D. C. Mitchell, ‘“God Will Redeem My Soul from Sheol”: The Psalms of the Sons of Korah’, JSOT, 30 (2006) 365–384.

The Psalter’s Structure – Macrostructure

Don’t be put off by the fancy term: macrostructure. This post and the next two aim to show why it is helpful to look at the different levels of structure within the Book of Psalms. It is only when the three levels (macro, meso and micro) are viewed together that it becomes clear that the collection of 150 psalms is more than the sum of its parts. There is a structure and a purpose to the whole Psalter—thus calling it a book is appropriate. A final post will look at the implications for this structure on reading the Psalms as Scripture.

The term macrostructure refers to the largest scale of the Psalter. The most obvious evidence for structure on this scale is that the Psalter consists of five books. The scholar Gerald Wilson built on this uncontroversial fact to argue that there is large-scale structure and, more than that, there is actually a progression or plot to the whole book. This post will attempt a brief summary of Wilson’s key findings. At the end of the post Wilson’s key publications are listed.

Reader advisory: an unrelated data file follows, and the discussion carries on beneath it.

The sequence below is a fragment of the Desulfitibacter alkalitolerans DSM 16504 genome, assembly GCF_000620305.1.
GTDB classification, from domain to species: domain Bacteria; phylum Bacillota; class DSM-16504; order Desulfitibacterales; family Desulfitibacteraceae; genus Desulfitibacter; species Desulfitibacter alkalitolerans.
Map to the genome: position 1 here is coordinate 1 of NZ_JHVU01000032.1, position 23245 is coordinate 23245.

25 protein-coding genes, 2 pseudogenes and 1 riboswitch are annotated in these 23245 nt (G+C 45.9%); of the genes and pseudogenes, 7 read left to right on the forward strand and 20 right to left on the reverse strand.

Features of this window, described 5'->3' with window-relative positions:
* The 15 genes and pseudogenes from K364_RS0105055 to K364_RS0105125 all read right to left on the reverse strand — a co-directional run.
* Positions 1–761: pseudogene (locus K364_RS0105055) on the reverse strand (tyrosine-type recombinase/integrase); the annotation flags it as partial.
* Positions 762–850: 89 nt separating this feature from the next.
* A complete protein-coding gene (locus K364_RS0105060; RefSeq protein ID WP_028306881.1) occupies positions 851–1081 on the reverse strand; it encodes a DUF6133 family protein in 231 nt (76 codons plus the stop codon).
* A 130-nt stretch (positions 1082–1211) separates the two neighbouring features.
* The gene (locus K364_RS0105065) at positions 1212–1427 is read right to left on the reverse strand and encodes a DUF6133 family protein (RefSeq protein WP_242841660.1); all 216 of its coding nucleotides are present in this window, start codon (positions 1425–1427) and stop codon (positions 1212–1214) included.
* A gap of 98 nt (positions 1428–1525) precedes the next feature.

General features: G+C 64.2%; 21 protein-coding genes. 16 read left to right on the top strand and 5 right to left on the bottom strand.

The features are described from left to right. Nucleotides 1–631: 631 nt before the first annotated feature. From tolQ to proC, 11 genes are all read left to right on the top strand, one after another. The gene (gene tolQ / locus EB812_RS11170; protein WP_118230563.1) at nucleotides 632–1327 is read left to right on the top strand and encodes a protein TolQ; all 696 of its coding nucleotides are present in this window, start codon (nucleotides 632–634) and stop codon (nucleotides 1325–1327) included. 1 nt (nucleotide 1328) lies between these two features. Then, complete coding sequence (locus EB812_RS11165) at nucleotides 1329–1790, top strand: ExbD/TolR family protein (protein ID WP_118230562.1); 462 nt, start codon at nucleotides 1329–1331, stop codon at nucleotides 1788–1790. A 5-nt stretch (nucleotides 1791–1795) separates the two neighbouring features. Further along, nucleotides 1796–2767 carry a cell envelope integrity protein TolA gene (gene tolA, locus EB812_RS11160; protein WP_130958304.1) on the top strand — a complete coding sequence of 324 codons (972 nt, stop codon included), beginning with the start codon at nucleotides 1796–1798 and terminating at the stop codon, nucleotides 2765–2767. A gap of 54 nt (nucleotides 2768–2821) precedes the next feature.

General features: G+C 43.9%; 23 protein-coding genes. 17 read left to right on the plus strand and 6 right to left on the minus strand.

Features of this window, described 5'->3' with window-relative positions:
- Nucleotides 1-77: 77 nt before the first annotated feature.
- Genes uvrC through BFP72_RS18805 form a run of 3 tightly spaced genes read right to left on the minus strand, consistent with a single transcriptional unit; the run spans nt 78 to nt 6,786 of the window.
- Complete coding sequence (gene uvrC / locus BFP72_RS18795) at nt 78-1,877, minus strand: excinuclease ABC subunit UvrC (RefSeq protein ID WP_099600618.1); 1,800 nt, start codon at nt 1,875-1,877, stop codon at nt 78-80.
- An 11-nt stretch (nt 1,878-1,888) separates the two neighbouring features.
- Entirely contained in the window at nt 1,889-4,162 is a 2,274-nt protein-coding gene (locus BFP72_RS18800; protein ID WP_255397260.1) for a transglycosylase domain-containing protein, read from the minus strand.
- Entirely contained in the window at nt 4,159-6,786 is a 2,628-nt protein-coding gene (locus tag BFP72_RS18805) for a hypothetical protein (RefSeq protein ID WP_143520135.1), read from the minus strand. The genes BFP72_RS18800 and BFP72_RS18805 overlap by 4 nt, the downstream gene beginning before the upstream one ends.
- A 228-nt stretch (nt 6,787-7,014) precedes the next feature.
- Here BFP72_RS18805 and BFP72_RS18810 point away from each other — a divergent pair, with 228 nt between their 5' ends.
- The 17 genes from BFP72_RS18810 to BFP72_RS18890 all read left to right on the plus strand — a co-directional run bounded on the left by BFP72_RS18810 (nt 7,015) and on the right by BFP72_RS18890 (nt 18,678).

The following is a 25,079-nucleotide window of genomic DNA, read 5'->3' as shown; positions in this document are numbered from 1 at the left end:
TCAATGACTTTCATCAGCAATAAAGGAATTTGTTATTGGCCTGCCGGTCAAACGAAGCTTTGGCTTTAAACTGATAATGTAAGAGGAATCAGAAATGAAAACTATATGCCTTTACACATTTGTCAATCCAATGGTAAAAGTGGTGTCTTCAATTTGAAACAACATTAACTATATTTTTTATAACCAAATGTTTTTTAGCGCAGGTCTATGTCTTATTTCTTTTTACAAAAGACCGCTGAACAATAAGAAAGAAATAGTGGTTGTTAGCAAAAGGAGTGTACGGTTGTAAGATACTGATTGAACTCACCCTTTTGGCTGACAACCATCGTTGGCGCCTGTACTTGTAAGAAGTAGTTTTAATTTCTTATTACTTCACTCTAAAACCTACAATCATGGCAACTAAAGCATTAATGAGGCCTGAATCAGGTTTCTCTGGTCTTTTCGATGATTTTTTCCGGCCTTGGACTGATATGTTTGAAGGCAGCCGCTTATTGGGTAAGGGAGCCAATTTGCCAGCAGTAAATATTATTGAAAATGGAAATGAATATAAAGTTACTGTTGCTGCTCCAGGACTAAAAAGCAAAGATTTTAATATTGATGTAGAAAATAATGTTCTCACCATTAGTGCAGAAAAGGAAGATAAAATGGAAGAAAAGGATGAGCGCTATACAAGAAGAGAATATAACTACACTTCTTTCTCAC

Wilson’s argument for the importance of a macrostructure of the Psalter is founded on two key types of evidence. Firstly, he finds warrant from other ancient Near-Eastern hymnic literature that editorial intent can be discerned in their later collection. Secondly, he claims that the Psalter itself contains different types of evidence to demonstrate not only that it has been edited but that the editor’s, or editors’, intentions can be retrieved and understood.